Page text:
Minimum Viable Product (MVP) – Definition, Meaning, And How To Make One

Have you ever heard of the term MVP?

If you're in the startup world or have been following business news, you may have come across this buzzword. But what exactly is behind the MVP's concept?

MVP means - "Minimum Viable Product".

In simple terms, MVP is the earliest product version you can bring to market to test business hypotheses. It's a way of getting feedback from early adopters and target users before investing all your resources into business ideas.

In this article, we'll dive into what an MVP is, its purpose, and how you can build one for your startup.

So, buckle up, and let's get started!

What Is The Purpose Of Building MVPs?

The Purpose Of Building MVPs

Building your first MVP (Minimum Viable Product) is a key step in product development. It allows businesses to test their ideas and assess the viability of a new product without wasting too much time and resources in case the startups fail.

There are several key benefits to building an MVP, including:

1. Cost-Effectiveness

MVPs are designed to be a stripped-down version of the final product, which means that they can be developed and launched much faster and with fewer resources. This makes them a cost-effective way to test a product idea and determine whether it is worth pursuing further.

2. Faster Time To Market

By focusing on the minimum features necessary for a new product to be functional, MVPs can be brought to market much faster than fully-featured products. This allows businesses to start getting customer feedback and making necessary adjustments, which helps speed up the overall development process.

3. Validate Product-Market Fit

MVPs help businesses determine whether there is a real market need for the product they are developing. The version of a new product allows a team to collect the maximum amount of validated learning about customers with the least effort.

By getting feedback from early adopters and measuring key metrics such as customer engagement, pricing, and retention, businesses can decide whether to continue developing the product or pivot to a different idea.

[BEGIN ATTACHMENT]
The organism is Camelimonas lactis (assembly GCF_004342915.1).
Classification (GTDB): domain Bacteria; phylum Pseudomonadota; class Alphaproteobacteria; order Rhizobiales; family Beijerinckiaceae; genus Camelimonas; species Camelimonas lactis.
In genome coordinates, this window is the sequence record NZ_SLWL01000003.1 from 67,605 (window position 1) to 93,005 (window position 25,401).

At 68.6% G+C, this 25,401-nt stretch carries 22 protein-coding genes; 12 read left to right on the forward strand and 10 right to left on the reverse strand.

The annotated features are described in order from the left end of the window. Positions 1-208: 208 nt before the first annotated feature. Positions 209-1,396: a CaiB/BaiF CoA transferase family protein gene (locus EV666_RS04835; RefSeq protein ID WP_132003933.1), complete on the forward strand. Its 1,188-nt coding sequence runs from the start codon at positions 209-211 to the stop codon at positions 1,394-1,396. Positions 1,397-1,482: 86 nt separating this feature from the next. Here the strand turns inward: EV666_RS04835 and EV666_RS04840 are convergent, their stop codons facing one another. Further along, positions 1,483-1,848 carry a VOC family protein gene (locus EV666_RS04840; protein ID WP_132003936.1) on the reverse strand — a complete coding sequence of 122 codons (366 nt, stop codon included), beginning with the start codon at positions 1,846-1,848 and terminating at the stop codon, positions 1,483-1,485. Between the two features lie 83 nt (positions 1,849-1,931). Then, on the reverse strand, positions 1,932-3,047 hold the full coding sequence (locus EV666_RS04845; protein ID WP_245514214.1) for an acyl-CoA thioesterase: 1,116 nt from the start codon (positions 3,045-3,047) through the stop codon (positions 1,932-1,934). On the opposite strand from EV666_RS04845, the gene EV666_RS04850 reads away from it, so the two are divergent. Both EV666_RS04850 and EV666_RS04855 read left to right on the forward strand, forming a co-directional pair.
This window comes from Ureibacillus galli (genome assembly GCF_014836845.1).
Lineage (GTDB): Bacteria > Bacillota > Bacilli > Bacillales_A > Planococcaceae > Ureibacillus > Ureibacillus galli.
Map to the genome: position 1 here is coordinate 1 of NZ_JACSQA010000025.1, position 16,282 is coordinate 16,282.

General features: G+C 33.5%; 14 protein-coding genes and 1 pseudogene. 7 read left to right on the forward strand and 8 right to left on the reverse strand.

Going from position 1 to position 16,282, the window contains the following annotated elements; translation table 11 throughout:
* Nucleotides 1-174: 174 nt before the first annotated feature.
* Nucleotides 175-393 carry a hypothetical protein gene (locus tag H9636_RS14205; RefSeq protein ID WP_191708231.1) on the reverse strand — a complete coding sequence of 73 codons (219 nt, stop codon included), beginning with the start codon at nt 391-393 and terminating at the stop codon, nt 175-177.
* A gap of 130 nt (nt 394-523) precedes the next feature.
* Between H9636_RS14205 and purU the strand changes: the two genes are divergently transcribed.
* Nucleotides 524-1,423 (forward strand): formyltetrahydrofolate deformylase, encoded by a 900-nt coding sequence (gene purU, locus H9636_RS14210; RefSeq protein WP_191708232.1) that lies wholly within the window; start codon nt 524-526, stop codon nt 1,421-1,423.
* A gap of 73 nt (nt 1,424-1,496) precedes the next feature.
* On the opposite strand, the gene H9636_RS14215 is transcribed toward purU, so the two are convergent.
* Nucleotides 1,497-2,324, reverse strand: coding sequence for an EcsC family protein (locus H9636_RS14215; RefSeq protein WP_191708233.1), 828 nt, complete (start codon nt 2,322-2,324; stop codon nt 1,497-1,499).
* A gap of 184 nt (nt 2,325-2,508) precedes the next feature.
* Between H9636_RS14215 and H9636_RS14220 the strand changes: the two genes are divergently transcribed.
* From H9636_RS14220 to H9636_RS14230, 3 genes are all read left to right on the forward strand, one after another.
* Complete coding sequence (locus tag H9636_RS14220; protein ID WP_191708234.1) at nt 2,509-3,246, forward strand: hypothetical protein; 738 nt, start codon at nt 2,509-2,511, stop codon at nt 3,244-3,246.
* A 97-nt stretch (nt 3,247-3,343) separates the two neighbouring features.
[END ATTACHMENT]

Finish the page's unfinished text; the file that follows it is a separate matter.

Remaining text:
4. Build Customer Relationships

By releasing an MVP, businesses can start building relationships with their early adopters and better understand their needs and desires. This can help them make informed decisions about the development of the final product and ensure that it meets the needs of their target market.

5. Attract Investment

Businesses can attract investment from venture capitalists and other investors by demonstrating that there is a market need for the product and that it is possible to develop a functional MVP. This can help them secure the necessary resources to bring their final product to market.

Overall, building an MVP is an important step in the product development process that can help businesses validate their ideas, save time and resources, and attract investment. By focusing on the minimum features necessary for a product to be functional, businesses can test their value proposition and make informed decisions about the future of their product.

Types of Minimum Viable Products

1. Landing Page MVP

Create a simple landing page that explains your product. Add an email sign-up form. Boom! You can now gauge interest before actually building anything.


  • Quick & Easy: Build it in a day, seriously.
  • Low Risk: No product is needed, just a concept.
  • Instant Feedback: Monitor sign-ups and you’ll know if folks are interested.

2. Explainer Video MVP

An explainer video breaks down your idea into a 1-2 minute pitch. It's like a mini TED Talk for your product. Share it on social media and see the reactions pour in.


  • Engaging: Videos are eye candy for your audience.
  • Shareability: Easy to spread the word with a click.
  • Saves Time: No need to read; it's a watch-and-learn deal.

3. Wizard of Oz MVP

Show a fully functioning service, but do the back-end manually. Yep, you’re the wizard behind the curtain. It’s a great way to test without investing in tech.


  • Full Experience: Customers get the "complete" service.
  • No Tech Hassle: No need to build the full system yet.
  • Validated Learning: You can directly observe what works and what doesn't.

4. Concierge MVP

Offer the service manually to a few customers. Treat them like royalty, get feedback, and iterate. It’s personalized market research.